On February 12 when I Googled International Women’s Day 2019, the first site listed was Internationalwomen’sday. com, which surprised me, since a .com URL is typically used for commercial sites, as opposed to education .edu or .org used by non-government organizations. But it turns out the .com designator was quite appropriate. The home page features a young African-American woman holding her hands like this —and the hash tags “Balance for Better“ and “IWD2019”.  Visitors to the page are called on to “strike the pose” for the year’s campaign.  The campaign declares:  “Better the balance, better the world” and asks visitors to the webpage “How will you celebrate women’s achievements on Friday March 8, while calling for a more gender-balanced world?  Planning is underway by groups worldwide.  Partnerships and Collaborations are invited for 2019 (& 2020) so don’t delay making contact.”  And the site explains the campaign further:  Let’s build a gender-balanced world.  Balance is not a women’s issue, it’s a business issue. The race is on for the gender-balanced boardroom, a gender-balanced government, gender-balanced media coverage, a gender-balance of employees, more gender-balance in wealth, gender-balanced sports coverage…”

The website says of IWD:

“The first International Women’s Day occurred in 1911, supported by over one million people. Today, IWD belongs to all groups collectively everywhere. IWD is not country, group or organization specific.”

No mention of the American socialist Theresa Malkiel.  No mention of women’s groups, immigrant groups, or unions, or the vile conditions they fought against.  The list of sponsors includes a number of major corporations, but no unions and no women’s organizations.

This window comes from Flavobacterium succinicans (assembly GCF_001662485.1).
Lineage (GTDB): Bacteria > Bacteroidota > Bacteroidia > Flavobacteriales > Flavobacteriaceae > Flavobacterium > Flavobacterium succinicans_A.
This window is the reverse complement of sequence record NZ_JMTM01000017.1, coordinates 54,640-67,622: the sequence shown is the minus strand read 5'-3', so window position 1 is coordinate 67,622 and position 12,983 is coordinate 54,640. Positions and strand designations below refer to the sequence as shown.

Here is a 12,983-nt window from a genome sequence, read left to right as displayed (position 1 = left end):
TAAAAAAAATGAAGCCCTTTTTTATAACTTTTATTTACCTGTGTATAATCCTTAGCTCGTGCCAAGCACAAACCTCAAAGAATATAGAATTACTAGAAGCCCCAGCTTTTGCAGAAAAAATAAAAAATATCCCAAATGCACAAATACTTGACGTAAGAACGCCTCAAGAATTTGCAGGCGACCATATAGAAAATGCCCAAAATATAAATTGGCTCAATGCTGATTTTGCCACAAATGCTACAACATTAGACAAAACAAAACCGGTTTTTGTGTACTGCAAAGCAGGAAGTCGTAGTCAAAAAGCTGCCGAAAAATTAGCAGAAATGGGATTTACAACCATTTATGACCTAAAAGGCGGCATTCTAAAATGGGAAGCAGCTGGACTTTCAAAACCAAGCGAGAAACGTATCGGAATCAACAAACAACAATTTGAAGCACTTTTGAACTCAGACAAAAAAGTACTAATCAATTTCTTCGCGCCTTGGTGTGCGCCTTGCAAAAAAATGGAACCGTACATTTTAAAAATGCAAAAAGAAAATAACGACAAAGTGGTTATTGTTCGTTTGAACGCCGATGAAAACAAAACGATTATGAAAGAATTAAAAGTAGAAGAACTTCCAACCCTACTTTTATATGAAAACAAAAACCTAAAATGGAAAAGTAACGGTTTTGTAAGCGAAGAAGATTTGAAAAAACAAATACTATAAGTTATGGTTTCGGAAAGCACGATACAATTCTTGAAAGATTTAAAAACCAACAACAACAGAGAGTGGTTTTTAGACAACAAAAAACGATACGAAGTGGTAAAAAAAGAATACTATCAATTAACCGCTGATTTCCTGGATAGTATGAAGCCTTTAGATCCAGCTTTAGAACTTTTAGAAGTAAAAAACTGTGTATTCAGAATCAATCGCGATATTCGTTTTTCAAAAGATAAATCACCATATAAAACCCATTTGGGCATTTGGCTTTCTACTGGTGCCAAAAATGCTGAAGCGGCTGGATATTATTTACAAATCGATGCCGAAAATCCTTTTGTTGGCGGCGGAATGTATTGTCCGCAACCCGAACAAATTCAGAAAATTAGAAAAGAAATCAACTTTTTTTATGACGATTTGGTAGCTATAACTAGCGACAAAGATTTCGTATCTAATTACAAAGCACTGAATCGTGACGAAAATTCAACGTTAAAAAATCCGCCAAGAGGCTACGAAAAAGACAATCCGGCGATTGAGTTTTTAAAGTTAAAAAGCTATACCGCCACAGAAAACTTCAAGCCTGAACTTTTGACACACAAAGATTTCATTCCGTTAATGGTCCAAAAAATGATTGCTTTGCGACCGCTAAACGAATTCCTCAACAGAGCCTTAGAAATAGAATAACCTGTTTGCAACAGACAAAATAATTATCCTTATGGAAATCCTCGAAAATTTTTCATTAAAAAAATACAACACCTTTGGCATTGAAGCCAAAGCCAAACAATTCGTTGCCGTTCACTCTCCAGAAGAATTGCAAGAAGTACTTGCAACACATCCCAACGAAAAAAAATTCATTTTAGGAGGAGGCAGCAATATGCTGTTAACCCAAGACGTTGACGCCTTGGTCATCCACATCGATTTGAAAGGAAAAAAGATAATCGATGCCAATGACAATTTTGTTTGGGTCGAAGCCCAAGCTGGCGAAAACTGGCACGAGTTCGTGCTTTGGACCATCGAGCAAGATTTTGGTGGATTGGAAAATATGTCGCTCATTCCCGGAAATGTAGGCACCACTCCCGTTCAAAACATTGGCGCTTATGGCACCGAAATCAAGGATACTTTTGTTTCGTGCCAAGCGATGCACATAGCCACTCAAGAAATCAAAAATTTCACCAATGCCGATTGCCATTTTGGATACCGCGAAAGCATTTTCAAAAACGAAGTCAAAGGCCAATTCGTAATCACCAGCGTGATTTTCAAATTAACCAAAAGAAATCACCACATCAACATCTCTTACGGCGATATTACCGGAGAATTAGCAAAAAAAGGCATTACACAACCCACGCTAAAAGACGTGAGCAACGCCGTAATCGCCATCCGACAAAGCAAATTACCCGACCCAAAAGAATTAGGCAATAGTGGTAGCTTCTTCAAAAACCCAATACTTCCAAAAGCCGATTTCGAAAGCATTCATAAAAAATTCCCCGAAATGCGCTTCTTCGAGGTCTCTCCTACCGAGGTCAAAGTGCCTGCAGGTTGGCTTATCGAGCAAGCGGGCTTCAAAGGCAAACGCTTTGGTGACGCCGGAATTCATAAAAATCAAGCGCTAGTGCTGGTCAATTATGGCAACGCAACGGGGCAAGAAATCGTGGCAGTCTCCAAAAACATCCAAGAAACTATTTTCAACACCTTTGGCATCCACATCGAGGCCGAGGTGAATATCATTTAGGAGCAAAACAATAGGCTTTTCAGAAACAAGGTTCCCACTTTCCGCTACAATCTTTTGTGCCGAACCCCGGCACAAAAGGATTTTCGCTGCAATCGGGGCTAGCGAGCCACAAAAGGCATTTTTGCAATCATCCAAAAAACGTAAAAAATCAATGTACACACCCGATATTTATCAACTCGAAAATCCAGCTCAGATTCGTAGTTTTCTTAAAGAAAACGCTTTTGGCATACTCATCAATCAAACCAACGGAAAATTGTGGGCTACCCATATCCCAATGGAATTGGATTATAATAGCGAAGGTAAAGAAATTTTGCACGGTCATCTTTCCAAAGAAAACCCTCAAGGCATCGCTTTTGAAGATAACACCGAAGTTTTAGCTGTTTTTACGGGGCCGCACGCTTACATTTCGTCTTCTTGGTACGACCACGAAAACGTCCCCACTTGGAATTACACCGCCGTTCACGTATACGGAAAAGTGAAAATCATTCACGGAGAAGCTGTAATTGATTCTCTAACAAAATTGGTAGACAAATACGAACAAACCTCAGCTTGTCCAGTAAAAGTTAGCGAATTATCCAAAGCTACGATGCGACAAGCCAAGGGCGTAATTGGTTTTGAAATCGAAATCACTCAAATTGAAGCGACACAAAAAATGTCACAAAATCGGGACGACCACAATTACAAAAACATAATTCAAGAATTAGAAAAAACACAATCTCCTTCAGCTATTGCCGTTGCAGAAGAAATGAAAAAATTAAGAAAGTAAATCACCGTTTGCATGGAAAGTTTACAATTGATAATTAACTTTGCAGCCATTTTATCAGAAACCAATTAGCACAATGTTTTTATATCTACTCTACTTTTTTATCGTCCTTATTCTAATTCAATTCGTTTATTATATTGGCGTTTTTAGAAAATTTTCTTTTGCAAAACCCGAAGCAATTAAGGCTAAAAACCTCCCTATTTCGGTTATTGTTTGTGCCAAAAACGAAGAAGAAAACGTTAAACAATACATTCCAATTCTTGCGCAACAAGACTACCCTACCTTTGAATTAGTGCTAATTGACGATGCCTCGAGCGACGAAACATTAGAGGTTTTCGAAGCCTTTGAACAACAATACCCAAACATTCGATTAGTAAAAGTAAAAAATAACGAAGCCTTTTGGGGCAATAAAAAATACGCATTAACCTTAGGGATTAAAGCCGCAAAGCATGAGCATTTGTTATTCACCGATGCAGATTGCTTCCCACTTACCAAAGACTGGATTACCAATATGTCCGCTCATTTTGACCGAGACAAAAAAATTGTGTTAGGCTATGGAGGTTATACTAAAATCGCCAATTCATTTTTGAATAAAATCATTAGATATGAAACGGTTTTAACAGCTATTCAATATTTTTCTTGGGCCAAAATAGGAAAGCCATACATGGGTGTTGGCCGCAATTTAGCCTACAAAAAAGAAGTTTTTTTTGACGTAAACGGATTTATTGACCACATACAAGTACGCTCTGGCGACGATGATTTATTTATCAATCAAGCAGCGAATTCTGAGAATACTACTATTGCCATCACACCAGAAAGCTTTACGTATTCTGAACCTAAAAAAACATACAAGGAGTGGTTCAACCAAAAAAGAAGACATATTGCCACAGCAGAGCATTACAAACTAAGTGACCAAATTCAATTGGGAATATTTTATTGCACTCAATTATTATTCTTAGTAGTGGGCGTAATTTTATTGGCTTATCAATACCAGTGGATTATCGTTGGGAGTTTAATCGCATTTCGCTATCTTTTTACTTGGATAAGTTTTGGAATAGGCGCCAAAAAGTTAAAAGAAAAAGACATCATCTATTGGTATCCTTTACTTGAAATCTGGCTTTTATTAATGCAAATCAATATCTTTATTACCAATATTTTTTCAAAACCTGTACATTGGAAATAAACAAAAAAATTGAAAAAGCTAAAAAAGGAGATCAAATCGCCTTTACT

To take just three of the corporate sponsors

(1) Northrop Grumman, One of the leading arms merchants of the US, with military sales of $21.4 billion a year. The US has spent some 5.6 trillion dollars on wars since 9/11, helping to make Northrup Grumman and other arms supplies very profitable. The Costs of War Project at Brown University’s Watson Institute for International and Public Affairs reports that the U.S. is waging the war on terror in 76 countries – or more simply put, in 40 percent of the countries on this planet.

(2) Amazon has lots of documented problems with working conditions—12 hour shifts for warehouse workers, no bathroom breaks, so people pee in bottles.  According to a study by the Institute for Local Self Reliance, Greater Cincinnati, hosts four Amazon facilities for which Amazon received taxpayer subsidies.  Our local Amazon workers receive 15% less than the average warehouse worker in the area.  Cities and states have given over $600 million dollars in incentives to Amazon warehouses.  Just last month Amazon announced it was pulling out of a planned New York City facility.  A campus that the mayor and the governor promised would have $3 billion in public subsidies.  Jeff Bezos is, of course, the wealthiest person in the world.  Socialism for the rich, indeed.

(3) Oracle:  describes its work as Integrated Cloud Applications and Platform Services and the third largest software maker by revenue.

According to USA Today, January 23, 2019: